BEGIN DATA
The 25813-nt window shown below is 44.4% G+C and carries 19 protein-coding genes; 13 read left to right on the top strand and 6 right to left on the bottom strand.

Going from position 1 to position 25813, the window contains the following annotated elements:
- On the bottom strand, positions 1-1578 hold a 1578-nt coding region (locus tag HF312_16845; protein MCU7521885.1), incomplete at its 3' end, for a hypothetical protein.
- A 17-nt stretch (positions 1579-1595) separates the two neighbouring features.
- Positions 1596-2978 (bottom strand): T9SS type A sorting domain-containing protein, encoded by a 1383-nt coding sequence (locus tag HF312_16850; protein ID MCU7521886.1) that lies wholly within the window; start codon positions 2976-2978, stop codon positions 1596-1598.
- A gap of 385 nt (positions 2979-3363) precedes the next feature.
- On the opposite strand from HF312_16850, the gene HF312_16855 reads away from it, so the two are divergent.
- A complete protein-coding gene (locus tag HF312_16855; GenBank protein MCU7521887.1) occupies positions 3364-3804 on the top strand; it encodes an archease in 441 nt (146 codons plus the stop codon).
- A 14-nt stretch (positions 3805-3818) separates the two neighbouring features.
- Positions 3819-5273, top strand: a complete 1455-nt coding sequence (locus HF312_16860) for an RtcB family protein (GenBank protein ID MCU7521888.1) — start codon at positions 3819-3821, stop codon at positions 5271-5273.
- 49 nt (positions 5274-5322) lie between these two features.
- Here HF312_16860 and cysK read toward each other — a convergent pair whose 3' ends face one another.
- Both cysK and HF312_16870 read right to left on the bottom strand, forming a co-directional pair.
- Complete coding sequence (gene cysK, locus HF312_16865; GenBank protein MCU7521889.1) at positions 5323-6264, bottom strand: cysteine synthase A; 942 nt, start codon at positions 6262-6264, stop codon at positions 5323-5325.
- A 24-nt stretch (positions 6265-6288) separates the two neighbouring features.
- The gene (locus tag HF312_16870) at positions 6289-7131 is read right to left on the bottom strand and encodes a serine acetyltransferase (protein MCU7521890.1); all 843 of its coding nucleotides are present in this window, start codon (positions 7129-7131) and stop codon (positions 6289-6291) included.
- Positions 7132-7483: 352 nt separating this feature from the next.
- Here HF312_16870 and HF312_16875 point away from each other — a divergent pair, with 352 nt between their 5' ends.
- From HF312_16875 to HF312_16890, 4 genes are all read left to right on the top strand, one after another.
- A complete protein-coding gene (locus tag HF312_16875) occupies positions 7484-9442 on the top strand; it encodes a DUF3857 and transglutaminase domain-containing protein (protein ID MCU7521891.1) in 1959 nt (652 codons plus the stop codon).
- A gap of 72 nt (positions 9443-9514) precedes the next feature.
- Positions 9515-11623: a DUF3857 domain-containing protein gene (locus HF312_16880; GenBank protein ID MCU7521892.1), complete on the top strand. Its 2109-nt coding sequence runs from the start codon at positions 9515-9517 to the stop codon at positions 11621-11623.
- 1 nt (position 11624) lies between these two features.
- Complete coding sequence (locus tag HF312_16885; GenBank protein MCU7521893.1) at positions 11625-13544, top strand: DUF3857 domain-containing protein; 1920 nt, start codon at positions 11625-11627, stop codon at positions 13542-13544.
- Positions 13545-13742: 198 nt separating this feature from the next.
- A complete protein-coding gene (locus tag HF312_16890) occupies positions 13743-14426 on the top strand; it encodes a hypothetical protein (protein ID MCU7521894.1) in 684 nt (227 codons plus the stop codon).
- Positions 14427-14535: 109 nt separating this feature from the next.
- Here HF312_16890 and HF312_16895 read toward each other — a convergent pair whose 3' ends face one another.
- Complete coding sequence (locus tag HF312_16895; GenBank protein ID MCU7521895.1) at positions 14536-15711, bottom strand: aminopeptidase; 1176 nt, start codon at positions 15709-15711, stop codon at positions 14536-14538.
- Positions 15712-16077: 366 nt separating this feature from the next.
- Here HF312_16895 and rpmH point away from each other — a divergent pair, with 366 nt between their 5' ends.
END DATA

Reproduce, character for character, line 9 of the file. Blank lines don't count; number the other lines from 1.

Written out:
- A 14-nt stretch (positions 3805-3818) separates the two neighbouring features.